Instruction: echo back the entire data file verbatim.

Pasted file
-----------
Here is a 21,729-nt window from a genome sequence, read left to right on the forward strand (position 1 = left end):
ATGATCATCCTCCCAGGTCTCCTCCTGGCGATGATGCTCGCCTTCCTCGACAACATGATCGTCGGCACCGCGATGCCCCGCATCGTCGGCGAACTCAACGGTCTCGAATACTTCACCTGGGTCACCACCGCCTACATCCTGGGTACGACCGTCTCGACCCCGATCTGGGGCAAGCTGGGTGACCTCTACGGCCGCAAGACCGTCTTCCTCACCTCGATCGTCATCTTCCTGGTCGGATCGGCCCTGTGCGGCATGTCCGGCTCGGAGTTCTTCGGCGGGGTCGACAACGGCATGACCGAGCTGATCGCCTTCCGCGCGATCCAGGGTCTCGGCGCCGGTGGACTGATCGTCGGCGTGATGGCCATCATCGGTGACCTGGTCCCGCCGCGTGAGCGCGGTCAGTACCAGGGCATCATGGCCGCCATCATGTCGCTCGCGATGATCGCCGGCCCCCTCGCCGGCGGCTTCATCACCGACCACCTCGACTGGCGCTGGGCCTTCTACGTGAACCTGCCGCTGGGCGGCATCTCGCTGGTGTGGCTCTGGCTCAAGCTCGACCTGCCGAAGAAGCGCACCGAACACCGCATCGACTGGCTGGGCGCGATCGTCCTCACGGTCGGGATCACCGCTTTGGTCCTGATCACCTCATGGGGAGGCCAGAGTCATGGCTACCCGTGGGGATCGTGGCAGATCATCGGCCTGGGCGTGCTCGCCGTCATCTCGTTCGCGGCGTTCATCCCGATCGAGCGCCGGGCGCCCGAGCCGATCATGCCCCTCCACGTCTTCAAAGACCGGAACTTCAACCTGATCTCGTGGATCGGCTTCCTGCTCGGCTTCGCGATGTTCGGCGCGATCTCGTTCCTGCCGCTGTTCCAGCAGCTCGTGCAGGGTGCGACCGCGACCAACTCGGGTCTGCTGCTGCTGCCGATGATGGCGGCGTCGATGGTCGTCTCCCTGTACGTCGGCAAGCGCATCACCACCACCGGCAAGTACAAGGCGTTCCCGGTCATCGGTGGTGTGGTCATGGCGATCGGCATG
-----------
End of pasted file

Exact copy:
Here is a 21,729-nt window from a genome sequence, read left to right on the forward strand (position 1 = left end):
ATGATCATCCTCCCAGGTCTCCTCCTGGCGATGATGCTCGCCTTCCTCGACAACATGATCGTCGGCACCGCGATGCCCCGCATCGTCGGCGAACTCAACGGTCTCGAATACTTCACCTGGGTCACCACCGCCTACATCCTGGGTACGACCGTCTCGACCCCGATCTGGGGCAAGCTGGGTGACCTCTACGGCCGCAAGACCGTCTTCCTCACCTCGATCGTCATCTTCCTGGTCGGATCGGCCCTGTGCGGCATGTCCGGCTCGGAGTTCTTCGGCGGGGTCGACAACGGCATGACCGAGCTGATCGCCTTCCGCGCGATCCAGGGTCTCGGCGCCGGTGGACTGATCGTCGGCGTGATGGCCATCATCGGTGACCTGGTCCCGCCGCGTGAGCGCGGTCAGTACCAGGGCATCATGGCCGCCATCATGTCGCTCGCGATGATCGCCGGCCCCCTCGCCGGCGGCTTCATCACCGACCACCTCGACTGGCGCTGGGCCTTCTACGTGAACCTGCCGCTGGGCGGCATCTCGCTGGTGTGGCTCTGGCTCAAGCTCGACCTGCCGAAGAAGCGCACCGAACACCGCATCGACTGGCTGGGCGCGATCGTCCTCACGGTCGGGATCACCGCTTTGGTCCTGATCACCTCATGGGGAGGCCAGAGTCATGGCTACCCGTGGGGATCGTGGCAGATCATCGGCCTGGGCGTGCTCGCCGTCATCTCGTTCGCGGCGTTCATCCCGATCGAGCGCCGGGCGCCCGAGCCGATCATGCCCCTCCACGTCTTCAAAGACCGGAACTTCAACCTGATCTCGTGGATCGGCTTCCTGCTCGGCTTCGCGATGTTCGGCGCGATCTCGTTCCTGCCGCTGTTCCAGCAGCTCGTGCAGGGTGCGACCGCGACCAACTCGGGTCTGCTGCTGCTGCCGATGATGGCGGCGTCGATGGTCGTCTCCCTGTACGTCGGCAAGCGCATCACCACCACCGGCAAGTACAAGGCGTTCCCGGTCATCGGTGGTGTGGTCATGGCGATCGGCATG